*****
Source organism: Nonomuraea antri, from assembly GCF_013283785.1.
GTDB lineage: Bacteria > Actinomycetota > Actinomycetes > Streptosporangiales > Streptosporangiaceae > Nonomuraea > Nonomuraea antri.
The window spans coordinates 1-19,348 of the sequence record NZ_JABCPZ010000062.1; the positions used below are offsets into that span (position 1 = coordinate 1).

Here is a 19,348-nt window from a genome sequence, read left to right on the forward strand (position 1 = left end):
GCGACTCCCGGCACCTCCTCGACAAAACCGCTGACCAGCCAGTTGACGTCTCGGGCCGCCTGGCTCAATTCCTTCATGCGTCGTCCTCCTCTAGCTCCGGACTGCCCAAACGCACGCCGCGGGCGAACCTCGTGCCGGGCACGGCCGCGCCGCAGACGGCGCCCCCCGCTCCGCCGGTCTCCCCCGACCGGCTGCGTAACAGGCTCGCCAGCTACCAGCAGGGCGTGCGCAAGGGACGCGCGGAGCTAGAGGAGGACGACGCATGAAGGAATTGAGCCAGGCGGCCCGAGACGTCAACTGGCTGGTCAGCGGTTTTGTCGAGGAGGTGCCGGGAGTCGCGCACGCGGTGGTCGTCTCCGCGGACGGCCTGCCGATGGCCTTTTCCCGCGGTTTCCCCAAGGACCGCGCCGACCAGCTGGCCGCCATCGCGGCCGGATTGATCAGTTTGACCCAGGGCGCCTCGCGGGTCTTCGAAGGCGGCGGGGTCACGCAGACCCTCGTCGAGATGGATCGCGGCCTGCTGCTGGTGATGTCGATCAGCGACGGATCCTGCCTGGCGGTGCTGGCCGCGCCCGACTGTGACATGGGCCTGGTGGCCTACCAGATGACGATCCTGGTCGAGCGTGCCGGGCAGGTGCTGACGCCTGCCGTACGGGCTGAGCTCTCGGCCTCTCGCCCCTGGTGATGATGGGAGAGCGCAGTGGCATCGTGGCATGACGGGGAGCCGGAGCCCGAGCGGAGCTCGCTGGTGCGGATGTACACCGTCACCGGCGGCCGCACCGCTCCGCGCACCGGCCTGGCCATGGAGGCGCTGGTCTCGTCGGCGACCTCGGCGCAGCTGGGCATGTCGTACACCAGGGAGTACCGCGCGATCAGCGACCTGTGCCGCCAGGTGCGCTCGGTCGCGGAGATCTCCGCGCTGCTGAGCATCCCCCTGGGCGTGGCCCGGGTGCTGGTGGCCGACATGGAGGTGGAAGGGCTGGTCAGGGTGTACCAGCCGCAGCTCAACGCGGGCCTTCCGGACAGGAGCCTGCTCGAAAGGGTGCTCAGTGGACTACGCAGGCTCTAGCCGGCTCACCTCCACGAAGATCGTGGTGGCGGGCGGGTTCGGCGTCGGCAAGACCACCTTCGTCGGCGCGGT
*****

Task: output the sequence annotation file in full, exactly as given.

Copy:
Source organism: Nonomuraea antri, from assembly GCF_013283785.1.
GTDB lineage: Bacteria > Actinomycetota > Actinomycetes > Streptosporangiales > Streptosporangiaceae > Nonomuraea > Nonomuraea antri.
The window spans coordinates 1-19,348 of the sequence record NZ_JABCPZ010000062.1; the positions used below are offsets into that span (position 1 = coordinate 1).

Here is a 19,348-nt window from a genome sequence, read left to right on the forward strand (position 1 = left end):
GCGACTCCCGGCACCTCCTCGACAAAACCGCTGACCAGCCAGTTGACGTCTCGGGCCGCCTGGCTCAATTCCTTCATGCGTCGTCCTCCTCTAGCTCCGGACTGCCCAAACGCACGCCGCGGGCGAACCTCGTGCCGGGCACGGCCGCGCCGCAGACGGCGCCCCCCGCTCCGCCGGTCTCCCCCGACCGGCTGCGTAACAGGCTCGCCAGCTACCAGCAGGGCGTGCGCAAGGGACGCGCGGAGCTAGAGGAGGACGACGCATGAAGGAATTGAGCCAGGCGGCCCGAGACGTCAACTGGCTGGTCAGCGGTTTTGTCGAGGAGGTGCCGGGAGTCGCGCACGCGGTGGTCGTCTCCGCGGACGGCCTGCCGATGGCCTTTTCCCGCGGTTTCCCCAAGGACCGCGCCGACCAGCTGGCCGCCATCGCGGCCGGATTGATCAGTTTGACCCAGGGCGCCTCGCGGGTCTTCGAAGGCGGCGGGGTCACGCAGACCCTCGTCGAGATGGATCGCGGCCTGCTGCTGGTGATGTCGATCAGCGACGGATCCTGCCTGGCGGTGCTGGCCGCGCCCGACTGTGACATGGGCCTGGTGGCCTACCAGATGACGATCCTGGTCGAGCGTGCCGGGCAGGTGCTGACGCCTGCCGTACGGGCTGAGCTCTCGGCCTCTCGCCCCTGGTGATGATGGGAGAGCGCAGTGGCATCGTGGCATGACGGGGAGCCGGAGCCCGAGCGGAGCTCGCTGGTGCGGATGTACACCGTCACCGGCGGCCGCACCGCTCCGCGCACCGGCCTGGCCATGGAGGCGCTGGTCTCGTCGGCGACCTCGGCGCAGCTGGGCATGTCGTACACCAGGGAGTACCGCGCGATCAGCGACCTGTGCCGCCAGGTGCGCTCGGTCGCGGAGATCTCCGCGCTGCTGAGCATCCCCCTGGGCGTGGCCCGGGTGCTGGTGGCCGACATGGAGGTGGAAGGGCTGGTCAGGGTGTACCAGCCGCAGCTCAACGCGGGCCTTCCGGACAGGAGCCTGCTCGAAAGGGTGCTCAGTGGACTACGCAGGCTCTAGCCGGCTCACCTCCACGAAGATCGTGGTGGCGGGCGGGTTCGGCGTCGGCAAGACCACCTTCGTCGGCGCGGT